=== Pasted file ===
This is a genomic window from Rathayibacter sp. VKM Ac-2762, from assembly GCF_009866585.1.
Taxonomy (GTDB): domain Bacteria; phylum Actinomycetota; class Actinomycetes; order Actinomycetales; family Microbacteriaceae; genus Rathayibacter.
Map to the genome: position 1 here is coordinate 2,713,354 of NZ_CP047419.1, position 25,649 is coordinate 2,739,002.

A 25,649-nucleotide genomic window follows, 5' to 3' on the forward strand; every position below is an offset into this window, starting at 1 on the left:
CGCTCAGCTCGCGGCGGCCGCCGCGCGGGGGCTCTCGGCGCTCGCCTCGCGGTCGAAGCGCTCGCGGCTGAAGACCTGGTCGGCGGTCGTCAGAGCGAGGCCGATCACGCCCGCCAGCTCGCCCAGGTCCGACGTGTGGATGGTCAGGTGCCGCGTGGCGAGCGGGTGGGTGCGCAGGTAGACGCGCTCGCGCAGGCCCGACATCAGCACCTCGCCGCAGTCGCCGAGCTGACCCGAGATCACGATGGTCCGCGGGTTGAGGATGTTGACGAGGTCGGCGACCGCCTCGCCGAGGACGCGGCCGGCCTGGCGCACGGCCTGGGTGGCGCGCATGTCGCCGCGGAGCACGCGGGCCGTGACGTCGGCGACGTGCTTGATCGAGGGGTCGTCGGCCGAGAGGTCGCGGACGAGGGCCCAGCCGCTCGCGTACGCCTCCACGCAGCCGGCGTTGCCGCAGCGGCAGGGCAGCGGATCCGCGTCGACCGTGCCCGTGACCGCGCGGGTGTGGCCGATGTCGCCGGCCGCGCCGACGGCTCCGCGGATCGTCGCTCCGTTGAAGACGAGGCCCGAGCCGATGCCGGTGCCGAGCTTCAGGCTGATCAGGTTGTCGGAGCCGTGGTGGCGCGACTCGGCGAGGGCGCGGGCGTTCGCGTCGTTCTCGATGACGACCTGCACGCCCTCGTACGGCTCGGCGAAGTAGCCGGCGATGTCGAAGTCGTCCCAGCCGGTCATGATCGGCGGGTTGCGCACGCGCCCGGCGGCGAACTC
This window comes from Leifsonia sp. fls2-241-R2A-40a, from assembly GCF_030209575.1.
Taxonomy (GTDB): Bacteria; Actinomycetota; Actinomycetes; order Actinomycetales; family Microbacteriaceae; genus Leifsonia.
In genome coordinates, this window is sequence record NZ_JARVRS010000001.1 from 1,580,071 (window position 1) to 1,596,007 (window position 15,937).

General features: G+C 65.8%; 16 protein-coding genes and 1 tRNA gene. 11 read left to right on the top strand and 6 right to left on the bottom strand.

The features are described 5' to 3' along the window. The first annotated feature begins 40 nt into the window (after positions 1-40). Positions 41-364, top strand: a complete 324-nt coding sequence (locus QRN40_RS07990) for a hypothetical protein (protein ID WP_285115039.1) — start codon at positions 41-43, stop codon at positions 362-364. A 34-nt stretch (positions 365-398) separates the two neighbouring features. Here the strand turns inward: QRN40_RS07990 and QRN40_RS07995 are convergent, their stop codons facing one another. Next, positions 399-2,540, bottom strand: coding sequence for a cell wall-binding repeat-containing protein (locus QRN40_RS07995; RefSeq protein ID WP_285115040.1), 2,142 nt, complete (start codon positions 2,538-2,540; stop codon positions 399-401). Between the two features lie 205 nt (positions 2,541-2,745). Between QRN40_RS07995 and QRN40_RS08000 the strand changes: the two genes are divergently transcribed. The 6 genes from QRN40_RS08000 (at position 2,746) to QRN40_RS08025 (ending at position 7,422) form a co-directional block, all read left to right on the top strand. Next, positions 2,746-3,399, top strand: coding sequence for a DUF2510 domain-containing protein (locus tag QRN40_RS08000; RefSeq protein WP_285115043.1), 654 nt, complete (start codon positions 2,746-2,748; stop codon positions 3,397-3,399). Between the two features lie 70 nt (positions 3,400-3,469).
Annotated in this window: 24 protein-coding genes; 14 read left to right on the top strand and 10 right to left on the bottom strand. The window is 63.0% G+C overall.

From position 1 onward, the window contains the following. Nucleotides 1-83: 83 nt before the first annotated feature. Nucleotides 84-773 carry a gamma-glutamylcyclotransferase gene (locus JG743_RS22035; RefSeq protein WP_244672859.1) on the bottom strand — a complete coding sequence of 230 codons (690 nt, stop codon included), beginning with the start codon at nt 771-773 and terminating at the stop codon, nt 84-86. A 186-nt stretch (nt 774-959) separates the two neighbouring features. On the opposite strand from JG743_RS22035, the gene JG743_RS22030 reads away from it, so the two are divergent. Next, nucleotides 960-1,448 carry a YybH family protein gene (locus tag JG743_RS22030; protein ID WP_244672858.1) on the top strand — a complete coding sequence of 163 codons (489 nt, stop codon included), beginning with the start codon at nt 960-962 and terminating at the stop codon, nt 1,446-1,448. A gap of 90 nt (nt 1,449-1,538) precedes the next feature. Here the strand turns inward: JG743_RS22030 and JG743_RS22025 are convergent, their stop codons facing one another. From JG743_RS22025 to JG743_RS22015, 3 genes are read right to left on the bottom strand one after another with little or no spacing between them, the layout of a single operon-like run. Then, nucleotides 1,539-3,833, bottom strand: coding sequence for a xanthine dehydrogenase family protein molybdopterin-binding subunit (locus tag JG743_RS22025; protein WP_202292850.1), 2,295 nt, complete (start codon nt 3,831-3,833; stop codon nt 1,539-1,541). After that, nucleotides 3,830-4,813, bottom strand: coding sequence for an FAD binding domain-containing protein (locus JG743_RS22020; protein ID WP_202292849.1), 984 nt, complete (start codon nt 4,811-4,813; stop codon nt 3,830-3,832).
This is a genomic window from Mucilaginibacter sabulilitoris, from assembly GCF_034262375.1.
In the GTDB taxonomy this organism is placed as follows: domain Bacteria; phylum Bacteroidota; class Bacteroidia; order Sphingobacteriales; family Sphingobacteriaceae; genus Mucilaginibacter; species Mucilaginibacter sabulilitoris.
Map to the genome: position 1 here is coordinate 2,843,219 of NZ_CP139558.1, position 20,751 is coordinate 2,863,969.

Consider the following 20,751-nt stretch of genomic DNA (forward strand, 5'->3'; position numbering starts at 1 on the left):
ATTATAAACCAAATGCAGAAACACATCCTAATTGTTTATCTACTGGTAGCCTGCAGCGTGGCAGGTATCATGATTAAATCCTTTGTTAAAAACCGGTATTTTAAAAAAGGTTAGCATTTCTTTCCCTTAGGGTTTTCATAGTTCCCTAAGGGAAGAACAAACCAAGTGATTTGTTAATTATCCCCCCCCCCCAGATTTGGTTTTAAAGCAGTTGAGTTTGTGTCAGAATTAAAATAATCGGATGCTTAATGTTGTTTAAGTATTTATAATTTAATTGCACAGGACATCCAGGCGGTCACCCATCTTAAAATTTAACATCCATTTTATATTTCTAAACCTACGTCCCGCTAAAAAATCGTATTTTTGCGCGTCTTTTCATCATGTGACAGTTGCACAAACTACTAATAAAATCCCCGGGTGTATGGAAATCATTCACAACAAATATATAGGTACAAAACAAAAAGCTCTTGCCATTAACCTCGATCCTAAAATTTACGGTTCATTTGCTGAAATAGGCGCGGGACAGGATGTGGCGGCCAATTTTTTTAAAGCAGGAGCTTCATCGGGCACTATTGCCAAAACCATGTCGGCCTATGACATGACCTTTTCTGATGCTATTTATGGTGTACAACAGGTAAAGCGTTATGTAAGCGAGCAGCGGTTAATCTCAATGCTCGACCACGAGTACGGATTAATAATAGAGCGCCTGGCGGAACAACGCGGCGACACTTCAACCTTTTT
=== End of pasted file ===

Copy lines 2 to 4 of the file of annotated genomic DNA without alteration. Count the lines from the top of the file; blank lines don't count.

Taxonomy (GTDB): domain Bacteria; phylum Actinomycetota; class Actinomycetes; order Actinomycetales; family Microbacteriaceae; genus Rathayibacter.
Map to the genome: position 1 here is coordinate 2,713,354 of NZ_CP047419.1, position 25,649 is coordinate 2,739,002.

A 25,649-nucleotide genomic window follows, 5' to 3' on the forward strand; every position below is an offset into this window, starting at 1 on the left: